With other verbs we can sometimes do subject-adjunct inversion, but only for very special reasons. It is much more rare. Here is an example though. Notice that there is no auxiliary verb necessary here. - this is not subject-auxiliary inversion:
- Five years later came the first world war.
When do we use subject-complement inversion?
We normally use this kind of inversion because we want to put the new or interesting information at the end of the sentence where it has more emphasis. Sometimes we do it because we want to link the complement with something we have already been talking about. However, if we have already been talking about the subject but we haven't been talking about the complement, we cannot do subject-complement inversion:
- There was a huge garden outside the palace. In the garden were three grizzly bears. (correct)
- There was a huge garden outside the palace. In front of the long hallway was the garden. (X)
(2) In the park Mary is.
This is the same sentence as (1), but the information is arranged slightly differently. This time we see the adjunct (read adverbial) in the park at the beginning of the sentence. Then we see the subject, Mary and at the end of the sentence we have the verb is. It is quite an unusual sentence. It is an example of topicalisation. This is when we take some old information and put it at the beginning of the sentence so that the rest of the sentence has more emphasis. Here is how we might use this sentence:
- Bob said that Mary might be in the park, and in the park Mary is!
Here we want to give contrastive stress to is. This means that we want to give the sentence strong positive emphasis. We have taken the old information in the park and moved it to the front of the clause. This means that is is at the end of the sentence where it will get more emphasis. Notice that although Bob said that Mary was in the park, we don't know that she is in the park until we read the very last word in the sentence. This means that this information still counts as new information for us.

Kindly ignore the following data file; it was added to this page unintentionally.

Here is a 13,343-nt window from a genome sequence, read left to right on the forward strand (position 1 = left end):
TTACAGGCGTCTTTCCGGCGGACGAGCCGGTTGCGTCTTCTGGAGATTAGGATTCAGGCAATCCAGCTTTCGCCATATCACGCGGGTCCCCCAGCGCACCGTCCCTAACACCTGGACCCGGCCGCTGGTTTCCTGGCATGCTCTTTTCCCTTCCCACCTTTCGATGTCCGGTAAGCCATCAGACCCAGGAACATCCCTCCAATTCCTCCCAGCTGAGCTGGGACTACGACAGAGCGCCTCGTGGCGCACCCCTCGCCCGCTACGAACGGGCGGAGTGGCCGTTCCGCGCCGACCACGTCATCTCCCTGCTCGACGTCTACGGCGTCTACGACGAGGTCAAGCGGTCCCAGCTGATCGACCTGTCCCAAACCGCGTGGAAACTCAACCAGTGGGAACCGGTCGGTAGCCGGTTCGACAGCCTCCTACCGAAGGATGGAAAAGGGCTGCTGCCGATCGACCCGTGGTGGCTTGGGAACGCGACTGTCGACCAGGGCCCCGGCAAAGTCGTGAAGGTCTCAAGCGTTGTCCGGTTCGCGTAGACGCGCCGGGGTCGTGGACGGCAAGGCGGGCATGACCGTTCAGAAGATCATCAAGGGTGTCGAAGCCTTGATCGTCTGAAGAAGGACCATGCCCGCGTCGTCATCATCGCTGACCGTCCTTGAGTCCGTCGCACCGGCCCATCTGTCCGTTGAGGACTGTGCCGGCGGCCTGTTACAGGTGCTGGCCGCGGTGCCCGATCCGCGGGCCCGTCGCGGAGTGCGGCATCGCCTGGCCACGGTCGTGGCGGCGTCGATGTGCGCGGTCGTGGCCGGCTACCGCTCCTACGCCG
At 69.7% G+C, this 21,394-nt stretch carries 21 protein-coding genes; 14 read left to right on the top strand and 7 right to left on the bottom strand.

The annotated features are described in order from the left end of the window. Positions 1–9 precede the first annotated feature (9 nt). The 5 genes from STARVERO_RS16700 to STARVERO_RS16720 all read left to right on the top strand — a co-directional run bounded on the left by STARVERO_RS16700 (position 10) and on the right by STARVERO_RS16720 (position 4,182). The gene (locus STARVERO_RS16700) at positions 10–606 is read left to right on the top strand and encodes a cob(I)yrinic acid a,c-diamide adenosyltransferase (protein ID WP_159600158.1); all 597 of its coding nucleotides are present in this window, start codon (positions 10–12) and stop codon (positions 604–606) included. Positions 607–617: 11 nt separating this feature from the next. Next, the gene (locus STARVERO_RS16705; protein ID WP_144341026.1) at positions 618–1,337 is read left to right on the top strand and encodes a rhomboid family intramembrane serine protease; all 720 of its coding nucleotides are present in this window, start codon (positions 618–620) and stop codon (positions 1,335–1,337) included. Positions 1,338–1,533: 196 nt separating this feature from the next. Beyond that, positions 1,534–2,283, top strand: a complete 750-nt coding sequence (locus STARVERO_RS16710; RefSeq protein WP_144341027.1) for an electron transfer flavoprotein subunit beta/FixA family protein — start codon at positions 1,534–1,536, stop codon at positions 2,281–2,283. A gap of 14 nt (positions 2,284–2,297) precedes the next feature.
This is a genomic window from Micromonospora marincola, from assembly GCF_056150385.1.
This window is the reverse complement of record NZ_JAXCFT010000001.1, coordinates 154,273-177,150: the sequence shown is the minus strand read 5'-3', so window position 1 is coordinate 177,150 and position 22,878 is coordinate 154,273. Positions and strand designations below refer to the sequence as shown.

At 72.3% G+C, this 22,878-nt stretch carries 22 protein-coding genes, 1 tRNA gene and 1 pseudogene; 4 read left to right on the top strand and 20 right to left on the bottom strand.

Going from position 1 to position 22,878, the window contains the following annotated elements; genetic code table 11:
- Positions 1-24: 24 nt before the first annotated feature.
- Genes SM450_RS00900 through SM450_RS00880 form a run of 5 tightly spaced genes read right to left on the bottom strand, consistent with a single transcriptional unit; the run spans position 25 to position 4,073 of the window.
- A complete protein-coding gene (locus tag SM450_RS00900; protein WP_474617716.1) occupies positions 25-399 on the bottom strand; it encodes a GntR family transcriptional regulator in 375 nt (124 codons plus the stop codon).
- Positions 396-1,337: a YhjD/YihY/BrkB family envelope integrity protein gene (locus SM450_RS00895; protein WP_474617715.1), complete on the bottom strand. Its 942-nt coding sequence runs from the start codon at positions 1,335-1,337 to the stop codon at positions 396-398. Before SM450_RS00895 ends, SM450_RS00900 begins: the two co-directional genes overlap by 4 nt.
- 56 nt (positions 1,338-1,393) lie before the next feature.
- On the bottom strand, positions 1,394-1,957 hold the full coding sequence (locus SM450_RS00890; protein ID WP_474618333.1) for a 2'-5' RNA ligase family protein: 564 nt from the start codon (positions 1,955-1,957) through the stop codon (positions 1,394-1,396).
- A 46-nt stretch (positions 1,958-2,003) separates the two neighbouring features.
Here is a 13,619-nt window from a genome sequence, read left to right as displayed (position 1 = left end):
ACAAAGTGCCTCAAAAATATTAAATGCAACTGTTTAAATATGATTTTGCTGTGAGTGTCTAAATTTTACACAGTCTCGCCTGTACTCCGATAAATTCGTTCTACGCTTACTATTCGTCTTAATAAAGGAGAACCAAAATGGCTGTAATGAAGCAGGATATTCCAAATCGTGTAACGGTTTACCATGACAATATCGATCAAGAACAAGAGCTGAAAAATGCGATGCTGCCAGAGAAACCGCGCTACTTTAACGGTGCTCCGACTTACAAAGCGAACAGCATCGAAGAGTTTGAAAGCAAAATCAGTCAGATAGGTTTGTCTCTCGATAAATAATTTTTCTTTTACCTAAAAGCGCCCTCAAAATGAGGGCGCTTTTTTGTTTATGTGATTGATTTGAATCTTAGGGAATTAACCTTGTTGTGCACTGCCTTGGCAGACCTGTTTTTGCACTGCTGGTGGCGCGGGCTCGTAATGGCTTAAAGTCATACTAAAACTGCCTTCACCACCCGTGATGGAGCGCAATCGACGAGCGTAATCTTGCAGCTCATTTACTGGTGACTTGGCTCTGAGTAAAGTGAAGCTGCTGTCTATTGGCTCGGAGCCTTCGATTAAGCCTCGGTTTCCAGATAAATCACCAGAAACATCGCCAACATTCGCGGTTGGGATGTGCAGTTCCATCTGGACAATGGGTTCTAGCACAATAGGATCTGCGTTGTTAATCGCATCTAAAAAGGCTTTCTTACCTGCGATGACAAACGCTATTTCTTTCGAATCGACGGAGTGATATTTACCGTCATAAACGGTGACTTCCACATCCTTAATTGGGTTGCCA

Here is another example of topicalisation.
- Mary, I hate. You, I love.
Here the writer wants to contrast hate and love. By putting the direct objects Mary and You as topics at the beginning of the sentence, the verbs hate and love have more emphasis as they are now at the end of the sentence.
This interesting question is about information packaging. This means it is about how we organise the information in a sentence. The normal way to package information in a sentence is Subject, Verb then Complement as in:
Usually when we rearrange the normal order in a sentence, it is because we want the information at the END of the sentence to have more emphasis. We cannot usually put old information at the end of a sentence. We put the new interesting information there.
Subject complement inversion is very, very common with the verb BE:
- Opposite the cinema is the post office.
- In the park was a handsome tiger.
- In the box was a tiny key.
- In the beginning was the word.
The important thing to remember is to put old information at the beginning and new information at the end.
Topicalisation on the other hand is quite rare. We do it so that some important words are at the end of the sentence. Usually the word(s) we move to the beginning of the sentence will be old information. The end of the sentence should have the most important information.
Hope this is helpful!